AN: I don't own the texts used in the Service. I got those off .org/pages/1991_. Hope you enjoy!

Faith Means Everything

After about an hour of pacing up and down, trying to work out how best to go about this, I finally decided just to bite the bullet and put my head around the door of the kitchen. As I had hoped, Amy was in there, making the sandwiches for our drive out to Bloemfontein, "Mama? Can I have a word?"

"Of course, Carolina. What is it?"

"I…I…I don't know how to put this." To my horror, the words came out stumbling out and embarrassed.

"Well, you're not going to get anywhere by being that tongue-tied," she laughed, "Come in here and give me a hand with the lunch. Maybe you'll relax a bit if you do."

Grateful for the distraction, I slipped in, firmly shutting the door behind me against any intruders and took up my place beside her. The two of us worked in silence for a while, and, as Amy had said I would, I began to relax. Why on Earth was I so worried about this? I was eighteen. Surely it was my own choice?

I knew why I was so worried, though. I had always been taught that faith in God was everything. Changing denominations was the final sign that I was no longer a Greenwood, but rather an O'Brady. I needed Amy's reassurance if I was ever to follow my heart and be rebaptised as a Reformed Protestant.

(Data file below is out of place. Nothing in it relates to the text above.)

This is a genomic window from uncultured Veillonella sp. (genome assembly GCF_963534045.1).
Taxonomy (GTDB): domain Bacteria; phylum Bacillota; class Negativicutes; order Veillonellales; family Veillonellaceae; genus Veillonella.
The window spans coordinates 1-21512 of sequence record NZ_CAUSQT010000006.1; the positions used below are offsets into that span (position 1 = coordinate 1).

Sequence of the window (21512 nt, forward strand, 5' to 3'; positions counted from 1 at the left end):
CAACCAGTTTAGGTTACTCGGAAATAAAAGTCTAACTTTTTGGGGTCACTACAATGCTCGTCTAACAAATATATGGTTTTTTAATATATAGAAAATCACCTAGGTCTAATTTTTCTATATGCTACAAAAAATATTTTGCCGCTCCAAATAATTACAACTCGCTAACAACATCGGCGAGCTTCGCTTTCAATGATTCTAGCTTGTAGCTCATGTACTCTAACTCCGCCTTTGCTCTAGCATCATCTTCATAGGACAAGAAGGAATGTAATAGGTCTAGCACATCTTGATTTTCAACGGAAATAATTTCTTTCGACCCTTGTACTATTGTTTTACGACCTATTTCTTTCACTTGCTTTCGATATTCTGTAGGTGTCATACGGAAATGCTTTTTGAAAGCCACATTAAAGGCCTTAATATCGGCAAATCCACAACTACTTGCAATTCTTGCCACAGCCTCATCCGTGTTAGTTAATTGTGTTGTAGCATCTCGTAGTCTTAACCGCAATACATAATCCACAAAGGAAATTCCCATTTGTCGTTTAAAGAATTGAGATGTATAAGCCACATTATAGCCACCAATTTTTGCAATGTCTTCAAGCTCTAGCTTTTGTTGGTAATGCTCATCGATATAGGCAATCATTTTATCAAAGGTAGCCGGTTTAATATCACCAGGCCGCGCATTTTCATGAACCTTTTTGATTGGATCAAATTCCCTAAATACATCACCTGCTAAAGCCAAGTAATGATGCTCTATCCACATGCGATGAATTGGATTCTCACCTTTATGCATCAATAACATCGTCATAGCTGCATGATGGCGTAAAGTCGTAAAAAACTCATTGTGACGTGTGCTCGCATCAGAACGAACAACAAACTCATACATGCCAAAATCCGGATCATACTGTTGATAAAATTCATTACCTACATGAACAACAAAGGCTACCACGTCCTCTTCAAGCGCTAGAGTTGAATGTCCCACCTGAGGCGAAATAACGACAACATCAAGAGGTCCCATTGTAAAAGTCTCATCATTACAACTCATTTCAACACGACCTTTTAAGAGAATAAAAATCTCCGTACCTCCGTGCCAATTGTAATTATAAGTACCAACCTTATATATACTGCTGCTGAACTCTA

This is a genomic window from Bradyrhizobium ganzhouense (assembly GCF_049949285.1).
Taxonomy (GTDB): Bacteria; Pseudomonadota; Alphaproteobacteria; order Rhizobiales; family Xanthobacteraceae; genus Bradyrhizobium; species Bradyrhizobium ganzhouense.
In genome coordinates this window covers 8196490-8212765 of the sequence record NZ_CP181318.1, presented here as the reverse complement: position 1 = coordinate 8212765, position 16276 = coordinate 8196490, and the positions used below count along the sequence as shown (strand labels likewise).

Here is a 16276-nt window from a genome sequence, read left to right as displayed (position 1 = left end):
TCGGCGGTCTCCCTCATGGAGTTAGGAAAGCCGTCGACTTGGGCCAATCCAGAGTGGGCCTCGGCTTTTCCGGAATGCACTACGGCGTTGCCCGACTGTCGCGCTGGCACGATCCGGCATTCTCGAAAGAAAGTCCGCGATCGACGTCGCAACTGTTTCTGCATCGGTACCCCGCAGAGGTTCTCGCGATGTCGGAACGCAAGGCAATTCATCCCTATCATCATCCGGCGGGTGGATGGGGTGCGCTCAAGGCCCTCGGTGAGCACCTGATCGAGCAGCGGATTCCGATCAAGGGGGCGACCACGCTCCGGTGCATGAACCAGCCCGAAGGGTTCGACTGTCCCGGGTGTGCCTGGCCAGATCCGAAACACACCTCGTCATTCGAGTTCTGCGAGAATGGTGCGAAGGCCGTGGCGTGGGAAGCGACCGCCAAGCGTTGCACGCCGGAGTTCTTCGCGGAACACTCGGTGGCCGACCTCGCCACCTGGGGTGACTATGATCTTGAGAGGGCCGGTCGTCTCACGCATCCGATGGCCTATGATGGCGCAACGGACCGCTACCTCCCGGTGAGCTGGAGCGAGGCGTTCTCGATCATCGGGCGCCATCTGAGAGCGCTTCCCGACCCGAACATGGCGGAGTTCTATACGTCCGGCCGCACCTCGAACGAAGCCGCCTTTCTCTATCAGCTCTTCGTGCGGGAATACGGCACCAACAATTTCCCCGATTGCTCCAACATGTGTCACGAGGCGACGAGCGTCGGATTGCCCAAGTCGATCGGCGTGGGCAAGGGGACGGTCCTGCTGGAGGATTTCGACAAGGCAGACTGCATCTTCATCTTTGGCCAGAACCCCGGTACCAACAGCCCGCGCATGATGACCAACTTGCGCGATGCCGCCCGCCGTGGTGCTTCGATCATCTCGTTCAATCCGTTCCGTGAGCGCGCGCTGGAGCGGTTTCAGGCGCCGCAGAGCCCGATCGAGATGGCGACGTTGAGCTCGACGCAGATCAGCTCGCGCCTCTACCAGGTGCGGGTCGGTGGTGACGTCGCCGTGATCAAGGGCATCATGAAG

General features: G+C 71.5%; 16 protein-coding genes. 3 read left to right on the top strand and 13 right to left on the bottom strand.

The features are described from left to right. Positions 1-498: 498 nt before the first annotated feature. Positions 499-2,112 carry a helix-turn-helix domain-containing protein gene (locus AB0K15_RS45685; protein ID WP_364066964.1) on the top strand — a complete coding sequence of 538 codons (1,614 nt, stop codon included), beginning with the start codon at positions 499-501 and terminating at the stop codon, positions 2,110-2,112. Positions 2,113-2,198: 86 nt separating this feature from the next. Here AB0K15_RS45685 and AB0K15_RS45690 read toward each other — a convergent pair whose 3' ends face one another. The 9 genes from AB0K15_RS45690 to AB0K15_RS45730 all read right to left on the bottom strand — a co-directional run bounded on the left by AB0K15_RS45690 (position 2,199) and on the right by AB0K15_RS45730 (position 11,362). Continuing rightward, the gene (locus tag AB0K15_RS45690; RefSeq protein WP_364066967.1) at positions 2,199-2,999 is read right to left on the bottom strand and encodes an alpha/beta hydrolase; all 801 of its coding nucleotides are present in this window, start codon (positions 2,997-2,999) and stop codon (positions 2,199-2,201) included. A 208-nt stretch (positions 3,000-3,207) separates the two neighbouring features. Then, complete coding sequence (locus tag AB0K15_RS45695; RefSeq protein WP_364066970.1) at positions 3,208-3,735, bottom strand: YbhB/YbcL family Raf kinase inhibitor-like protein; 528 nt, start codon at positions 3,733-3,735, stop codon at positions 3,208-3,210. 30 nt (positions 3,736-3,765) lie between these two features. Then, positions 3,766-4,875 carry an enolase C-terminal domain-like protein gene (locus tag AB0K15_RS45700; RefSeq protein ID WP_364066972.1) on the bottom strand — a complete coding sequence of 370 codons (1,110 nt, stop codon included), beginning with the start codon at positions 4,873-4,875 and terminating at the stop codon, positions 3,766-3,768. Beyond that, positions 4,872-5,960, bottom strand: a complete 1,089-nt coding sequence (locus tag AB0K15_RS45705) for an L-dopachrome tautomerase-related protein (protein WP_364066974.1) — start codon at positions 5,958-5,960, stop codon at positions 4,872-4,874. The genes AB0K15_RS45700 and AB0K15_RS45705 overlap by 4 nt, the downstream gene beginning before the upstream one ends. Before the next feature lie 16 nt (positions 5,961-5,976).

"Mama, you know I was born a Catholic? You know I was baptised in that faith?"

"Yes. Of course I do. I was your second Godmother. Your mother's brother Richard was your Godfather, and the one who fulfilled the Catholic part of the requirements," Amy chuckled.

"You're a Reformed Protestant, really, right?"

"Yes. That's the faith we had Marie and Saoirse baptised into. I don't know if you remember, but we took you to the church here a couple of times when you were little."

I smiled, "I do remember. In fact, I've gone since. All that time I spent with Robbie? Do you honestly think I'd get away without going to his church at least a couple of times?"

"Not really," Amy laughed again, "But why do you ask about all this all of a sudden?

"Well, the thing is…Mama, I've been thinking. I don't want to be a Catholic anymore. I want to convert. I want to be baptised a Protestant. Please."

"Carolina! What's brought this on? Your faith used to be so important to you. When you were about fourteen, you were so rigid about it. Not around us, it has to be said, but I heard the stories. You used to do the readings every single Mass. You've been Confirmed and everything. Why are you suddenly saying that you want to be a Protestant?"

"Mama, please. Can't you understand? My faith is important to me. That's why I want to be a Protestant. I want to be like you. I'm the odd one out. I haven't been baptised a Protestant, and I want to be."

"If that's really what you want, I'm sure we can organise it."